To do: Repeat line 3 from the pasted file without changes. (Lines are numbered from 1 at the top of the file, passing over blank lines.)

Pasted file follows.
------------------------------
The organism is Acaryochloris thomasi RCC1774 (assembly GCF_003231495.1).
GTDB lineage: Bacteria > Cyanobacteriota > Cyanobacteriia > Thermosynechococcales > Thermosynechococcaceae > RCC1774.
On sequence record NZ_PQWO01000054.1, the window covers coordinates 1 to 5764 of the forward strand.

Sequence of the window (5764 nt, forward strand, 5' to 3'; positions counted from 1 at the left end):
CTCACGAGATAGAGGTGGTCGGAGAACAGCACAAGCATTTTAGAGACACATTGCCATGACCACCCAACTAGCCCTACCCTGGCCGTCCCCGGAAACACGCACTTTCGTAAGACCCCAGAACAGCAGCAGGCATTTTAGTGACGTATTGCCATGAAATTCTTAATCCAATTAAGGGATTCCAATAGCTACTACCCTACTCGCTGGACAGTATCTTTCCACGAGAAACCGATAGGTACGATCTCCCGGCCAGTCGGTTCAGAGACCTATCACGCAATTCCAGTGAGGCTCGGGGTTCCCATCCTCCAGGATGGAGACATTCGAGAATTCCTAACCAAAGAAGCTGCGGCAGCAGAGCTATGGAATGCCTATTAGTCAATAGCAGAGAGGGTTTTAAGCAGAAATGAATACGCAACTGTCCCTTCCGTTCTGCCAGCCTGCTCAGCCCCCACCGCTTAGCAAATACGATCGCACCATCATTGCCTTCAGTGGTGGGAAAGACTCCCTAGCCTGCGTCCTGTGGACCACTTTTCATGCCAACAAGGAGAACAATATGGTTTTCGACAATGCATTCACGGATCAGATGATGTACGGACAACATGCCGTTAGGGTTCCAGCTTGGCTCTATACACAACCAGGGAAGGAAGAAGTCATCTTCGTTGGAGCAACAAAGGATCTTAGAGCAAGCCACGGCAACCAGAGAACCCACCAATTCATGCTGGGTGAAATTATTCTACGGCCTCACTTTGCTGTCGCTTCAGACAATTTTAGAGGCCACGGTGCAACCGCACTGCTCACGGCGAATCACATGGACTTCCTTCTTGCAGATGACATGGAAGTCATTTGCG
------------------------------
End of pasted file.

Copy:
On sequence record NZ_PQWO01000054.1, the window covers coordinates 1 to 5764 of the forward strand.